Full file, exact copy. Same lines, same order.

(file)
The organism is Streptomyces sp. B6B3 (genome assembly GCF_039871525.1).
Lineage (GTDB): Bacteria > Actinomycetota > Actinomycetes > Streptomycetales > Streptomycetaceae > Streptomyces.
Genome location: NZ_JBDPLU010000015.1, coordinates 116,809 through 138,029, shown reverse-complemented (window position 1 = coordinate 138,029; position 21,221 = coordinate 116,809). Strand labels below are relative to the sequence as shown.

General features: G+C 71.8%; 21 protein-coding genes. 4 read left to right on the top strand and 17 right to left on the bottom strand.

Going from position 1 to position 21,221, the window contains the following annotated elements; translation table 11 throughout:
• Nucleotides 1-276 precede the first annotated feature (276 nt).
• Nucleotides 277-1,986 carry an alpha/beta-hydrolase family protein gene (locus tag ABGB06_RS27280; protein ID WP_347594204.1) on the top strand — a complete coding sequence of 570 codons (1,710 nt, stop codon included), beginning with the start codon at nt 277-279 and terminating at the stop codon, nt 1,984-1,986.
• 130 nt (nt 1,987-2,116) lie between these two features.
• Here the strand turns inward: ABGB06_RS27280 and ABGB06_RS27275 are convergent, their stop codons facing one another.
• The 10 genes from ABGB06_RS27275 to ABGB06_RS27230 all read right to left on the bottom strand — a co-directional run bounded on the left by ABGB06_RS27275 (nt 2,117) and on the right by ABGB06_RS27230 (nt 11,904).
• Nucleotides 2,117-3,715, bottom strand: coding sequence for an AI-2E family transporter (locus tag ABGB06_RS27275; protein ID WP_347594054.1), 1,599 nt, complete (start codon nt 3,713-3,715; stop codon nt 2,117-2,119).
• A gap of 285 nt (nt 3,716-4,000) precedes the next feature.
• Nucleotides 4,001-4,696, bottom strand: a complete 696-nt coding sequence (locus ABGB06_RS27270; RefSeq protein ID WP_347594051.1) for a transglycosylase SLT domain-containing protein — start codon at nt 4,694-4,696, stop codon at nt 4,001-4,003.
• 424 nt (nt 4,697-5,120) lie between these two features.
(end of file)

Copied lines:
The organism is Streptomyces sp. B6B3 (genome assembly GCF_039871525.1).
Lineage (GTDB): Bacteria > Actinomycetota > Actinomycetes > Streptomycetales > Streptomycetaceae > Streptomyces.
Genome location: NZ_JBDPLU010000015.1, coordinates 116,809 through 138,029, shown reverse-complemented (window position 1 = coordinate 138,029; position 21,221 = coordinate 116,809). Strand labels below are relative to the sequence as shown.

General features: G+C 71.8%; 21 protein-coding genes. 4 read left to right on the top strand and 17 right to left on the bottom strand.

Going from position 1 to position 21,221, the window contains the following annotated elements; translation table 11 throughout:
• Nucleotides 1-276 precede the first annotated feature (276 nt).
• Nucleotides 277-1,986 carry an alpha/beta-hydrolase family protein gene (locus tag ABGB06_RS27280; protein ID WP_347594204.1) on the top strand — a complete coding sequence of 570 codons (1,710 nt, stop codon included), beginning with the start codon at nt 277-279 and terminating at the stop codon, nt 1,984-1,986.
• 130 nt (nt 1,987-2,116) lie between these two features.
• Here the strand turns inward: ABGB06_RS27280 and ABGB06_RS27275 are convergent, their stop codons facing one another.
• The 10 genes from ABGB06_RS27275 to ABGB06_RS27230 all read right to left on the bottom strand — a co-directional run bounded on the left by ABGB06_RS27275 (nt 2,117) and on the right by ABGB06_RS27230 (nt 11,904).
• Nucleotides 2,117-3,715, bottom strand: coding sequence for an AI-2E family transporter (locus tag ABGB06_RS27275; protein ID WP_347594054.1), 1,599 nt, complete (start codon nt 3,713-3,715; stop codon nt 2,117-2,119).
• A gap of 285 nt (nt 3,716-4,000) precedes the next feature.
• Nucleotides 4,001-4,696, bottom strand: a complete 696-nt coding sequence (locus ABGB06_RS27270; RefSeq protein ID WP_347594051.1) for a transglycosylase SLT domain-containing protein — start codon at nt 4,694-4,696, stop codon at nt 4,001-4,003.
• 424 nt (nt 4,697-5,120) lie between these two features.